South Carolina

Myrtle Beach police rescued a swimmer then cuffed him. Here is why

Myrtle Beach Police offer tips for on swimmer safety

PFC. Tony Klimas with the Myrtle Beach Police Department offers quick swimmer safety tips as part of the department's video initiative, aimed at both warning the public and connecting them with police officers. Video courtesy of the Myrtle Beach P
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PFC. Tony Klimas with the Myrtle Beach Police Department offers quick swimmer safety tips as part of the department's video initiative, aimed at both warning the public and connecting them with police officers. Video courtesy of the Myrtle Beach P

A distressed swimmer probably expected police to put a rescue ring around his waist, not his wrists.

Myrtle Beach police arrested a distressed swimmer moments after rescuing him from the ocean on Thursday evening because he was drunk, according to a police report.

Officers responded to the beach at 53rd Avenue North about 7:20 p.m. for a man who was having trouble making it back to shore, the report states.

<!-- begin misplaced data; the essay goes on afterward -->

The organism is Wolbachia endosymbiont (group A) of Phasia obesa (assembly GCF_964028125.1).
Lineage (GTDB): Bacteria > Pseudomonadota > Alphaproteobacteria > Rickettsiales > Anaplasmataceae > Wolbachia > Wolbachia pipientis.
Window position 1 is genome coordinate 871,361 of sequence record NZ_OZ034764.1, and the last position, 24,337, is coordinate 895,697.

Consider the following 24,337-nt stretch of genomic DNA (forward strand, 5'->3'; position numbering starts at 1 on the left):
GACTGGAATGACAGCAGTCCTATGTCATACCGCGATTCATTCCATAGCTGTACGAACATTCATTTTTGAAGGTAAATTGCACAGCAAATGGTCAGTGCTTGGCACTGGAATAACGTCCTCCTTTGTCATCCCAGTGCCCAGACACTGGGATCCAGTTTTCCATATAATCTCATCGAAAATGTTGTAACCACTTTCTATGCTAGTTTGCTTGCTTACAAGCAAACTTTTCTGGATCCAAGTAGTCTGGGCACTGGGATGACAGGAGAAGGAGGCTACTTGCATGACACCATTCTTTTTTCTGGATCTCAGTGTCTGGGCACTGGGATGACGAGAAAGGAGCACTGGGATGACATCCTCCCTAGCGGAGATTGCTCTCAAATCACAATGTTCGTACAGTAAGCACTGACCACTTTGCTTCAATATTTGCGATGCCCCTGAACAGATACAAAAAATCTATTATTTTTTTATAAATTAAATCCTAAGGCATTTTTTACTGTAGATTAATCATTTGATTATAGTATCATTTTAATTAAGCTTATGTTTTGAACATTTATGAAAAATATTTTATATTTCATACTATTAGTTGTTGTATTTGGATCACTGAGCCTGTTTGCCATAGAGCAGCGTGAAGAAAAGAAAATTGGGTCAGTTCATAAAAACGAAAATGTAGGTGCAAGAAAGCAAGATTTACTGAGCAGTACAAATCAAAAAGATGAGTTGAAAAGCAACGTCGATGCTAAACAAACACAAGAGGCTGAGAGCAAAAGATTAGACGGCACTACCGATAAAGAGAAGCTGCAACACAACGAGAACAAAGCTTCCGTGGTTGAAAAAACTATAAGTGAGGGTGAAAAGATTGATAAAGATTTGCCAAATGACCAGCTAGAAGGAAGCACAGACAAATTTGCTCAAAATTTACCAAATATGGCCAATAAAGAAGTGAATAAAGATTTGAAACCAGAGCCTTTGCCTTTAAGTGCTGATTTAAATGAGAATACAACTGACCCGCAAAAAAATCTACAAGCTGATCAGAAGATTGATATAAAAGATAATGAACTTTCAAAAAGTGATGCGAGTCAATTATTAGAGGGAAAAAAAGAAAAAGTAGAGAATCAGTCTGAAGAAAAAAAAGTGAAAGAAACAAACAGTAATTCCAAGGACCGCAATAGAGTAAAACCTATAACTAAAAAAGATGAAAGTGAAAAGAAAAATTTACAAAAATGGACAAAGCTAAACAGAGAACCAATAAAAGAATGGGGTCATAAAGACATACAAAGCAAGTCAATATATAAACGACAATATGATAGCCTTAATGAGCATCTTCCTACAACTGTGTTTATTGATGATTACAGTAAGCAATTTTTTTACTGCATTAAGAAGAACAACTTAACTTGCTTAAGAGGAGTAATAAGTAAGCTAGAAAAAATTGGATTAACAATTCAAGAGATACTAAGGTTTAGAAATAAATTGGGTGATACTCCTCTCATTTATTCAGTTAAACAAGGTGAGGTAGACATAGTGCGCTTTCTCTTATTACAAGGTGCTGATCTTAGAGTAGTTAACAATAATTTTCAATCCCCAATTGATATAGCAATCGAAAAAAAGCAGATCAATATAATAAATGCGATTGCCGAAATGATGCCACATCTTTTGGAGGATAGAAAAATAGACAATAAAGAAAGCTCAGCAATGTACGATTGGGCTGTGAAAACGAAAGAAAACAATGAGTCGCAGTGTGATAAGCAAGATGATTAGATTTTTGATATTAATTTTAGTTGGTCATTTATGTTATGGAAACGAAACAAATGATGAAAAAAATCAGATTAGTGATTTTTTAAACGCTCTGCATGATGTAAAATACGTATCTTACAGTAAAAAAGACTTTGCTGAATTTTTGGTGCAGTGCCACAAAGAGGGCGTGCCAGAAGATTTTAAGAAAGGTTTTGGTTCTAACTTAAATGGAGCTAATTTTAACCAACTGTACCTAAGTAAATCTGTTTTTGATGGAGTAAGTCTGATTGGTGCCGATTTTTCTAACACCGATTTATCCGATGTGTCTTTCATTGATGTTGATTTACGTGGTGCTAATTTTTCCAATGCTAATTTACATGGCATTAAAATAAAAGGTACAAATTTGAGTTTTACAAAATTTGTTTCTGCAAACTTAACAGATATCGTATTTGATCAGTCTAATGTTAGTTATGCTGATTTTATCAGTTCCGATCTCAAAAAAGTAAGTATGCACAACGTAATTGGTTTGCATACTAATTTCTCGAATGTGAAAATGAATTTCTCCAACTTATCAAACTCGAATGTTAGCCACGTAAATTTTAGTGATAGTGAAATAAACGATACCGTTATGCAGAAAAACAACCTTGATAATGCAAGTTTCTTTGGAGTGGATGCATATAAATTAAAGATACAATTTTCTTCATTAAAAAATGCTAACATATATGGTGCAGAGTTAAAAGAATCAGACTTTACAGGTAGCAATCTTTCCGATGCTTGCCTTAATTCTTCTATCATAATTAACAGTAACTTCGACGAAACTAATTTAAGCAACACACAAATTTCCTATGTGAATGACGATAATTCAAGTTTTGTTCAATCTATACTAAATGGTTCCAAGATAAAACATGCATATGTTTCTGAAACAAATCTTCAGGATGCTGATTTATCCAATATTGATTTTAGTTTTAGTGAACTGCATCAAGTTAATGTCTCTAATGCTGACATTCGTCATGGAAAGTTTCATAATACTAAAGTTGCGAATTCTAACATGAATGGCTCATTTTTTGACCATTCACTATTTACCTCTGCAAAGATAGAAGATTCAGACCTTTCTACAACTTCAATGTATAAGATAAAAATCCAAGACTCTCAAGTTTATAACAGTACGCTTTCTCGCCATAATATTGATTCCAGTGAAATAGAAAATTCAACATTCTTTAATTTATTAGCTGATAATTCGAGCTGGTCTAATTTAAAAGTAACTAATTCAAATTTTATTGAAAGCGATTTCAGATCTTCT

Police saw the man — later identified as Richard Cummings — about 50 yards from the shore waving his arms, authorities said.

An officer went into the water, along with fire crews, and helped bring Cummings back to shore, according to the report.

Police said they noticed Cummings had bloodshot eyes and slurred speech. Cummings also said he was drinking during the day, according to the report. Officers arrested Cummings, who tried to resist.

Authorities got Cummings, 49, under control, and charged him with public intoxication and resisting arrest.

Alex Lang is the True Crime reporter for The Sun News covering the legal system and how crime impacts local residents. He says letting residents know if they are safe is a vital role of a newspaper. Alex has covered crime in Detroit, Iowa, New York City, West Virginia and now Horry County.
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